County pursuing $3M path spur

LIHU‘E — A proposed $3 million offshoot of the multi-use path in Kapa‘a is moving forward through the required county permitting agencies.

The county Planning Department has recommended approval of a Class IV zoning permit sought by the county Public Works Department to build the half-mile-long spur. The county Planning Commission reviewed Planning Director Michael Dahilig’s report on Tuesday. The next step will be scheduling a public hearing.

The spur, which is roughly 10 to 12 feet wide, would go from Kuhio Highway to Gore Park in Kapa‘a, beginning at the bottom of Kawaihau Road.

“The path will be constructed from concrete with graded shoulders except where it will be an elevated boardwalk,” states the application, signed by County Engineer Larry Dill. “The elevated boardwalk will either be a timber or concrete and steel structure.”

The spur is required to be in compliance with the Americans with Disabilities Act, according to the application. A switchback pattern, going through the gulch between Hundley Heights and Mahelona Hospital, is expected to provide a maximum grade of 8 percent, which would comply with the ADA.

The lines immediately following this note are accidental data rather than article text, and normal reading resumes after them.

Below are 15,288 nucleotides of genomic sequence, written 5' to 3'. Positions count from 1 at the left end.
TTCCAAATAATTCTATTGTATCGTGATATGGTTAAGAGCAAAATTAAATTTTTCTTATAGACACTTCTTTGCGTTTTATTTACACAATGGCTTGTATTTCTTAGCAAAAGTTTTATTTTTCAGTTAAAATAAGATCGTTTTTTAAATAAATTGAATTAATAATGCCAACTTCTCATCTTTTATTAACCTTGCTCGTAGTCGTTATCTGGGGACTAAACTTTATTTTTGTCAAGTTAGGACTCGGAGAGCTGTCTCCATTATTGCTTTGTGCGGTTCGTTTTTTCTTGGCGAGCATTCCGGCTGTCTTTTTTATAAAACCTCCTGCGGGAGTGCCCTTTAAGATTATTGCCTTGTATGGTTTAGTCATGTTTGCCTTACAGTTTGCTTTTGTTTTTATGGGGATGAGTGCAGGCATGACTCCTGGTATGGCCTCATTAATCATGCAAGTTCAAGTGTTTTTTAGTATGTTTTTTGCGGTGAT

Justification for the project, listed in the county’s application, includes:

— Improved safety for pedestrians, bicyclists and others using non-motorized modes of transportation.

— Increased choices among alternative modes of transportation.

— Greater connection among destination nodes.

— Enhanced access to natural areas, while minimizing impacts on sensitive ecosystems or encroaching on private property.

— Increased opportunities for recreation and physical fitness.

— Economic activities associated with use of the path.

— Implementation of bikeway proposals in the Kaua‘i General Plan and Bike Plan Hawai‘i.

The department concluded the project would not have any significant adverse impacts to the environment and would not be detrimental to persons or property nearby.

“It is concluded that the proposed use is appropriate and compatible with other surrounding uses,” states the planning director’s report.

The department recommended the commission approve the project, subject to seven conditions, including following the design, complying with safety requirements, utilizing best management practices and minimizing impact to threatened species.

Despite the recommendation, the department says the “report does not represent the Planning Department’s final recommendation in view of the forthcoming public hearing process.”

The entire record of the hearing should be included as part of the decision-making, as recommended by the department. The record should include comments from government agencies, public testimony and Public Works’ response to the report and its recommendations, according to the application.

The commission meets on the second and fourth Tuesday every month at Mo‘ikeha Building, Room 2A/2B in Lihu‘e.

Look to an upcoming edition of The Garden Island for updates regarding a public hearing date and the commission’s action on the proposed project.

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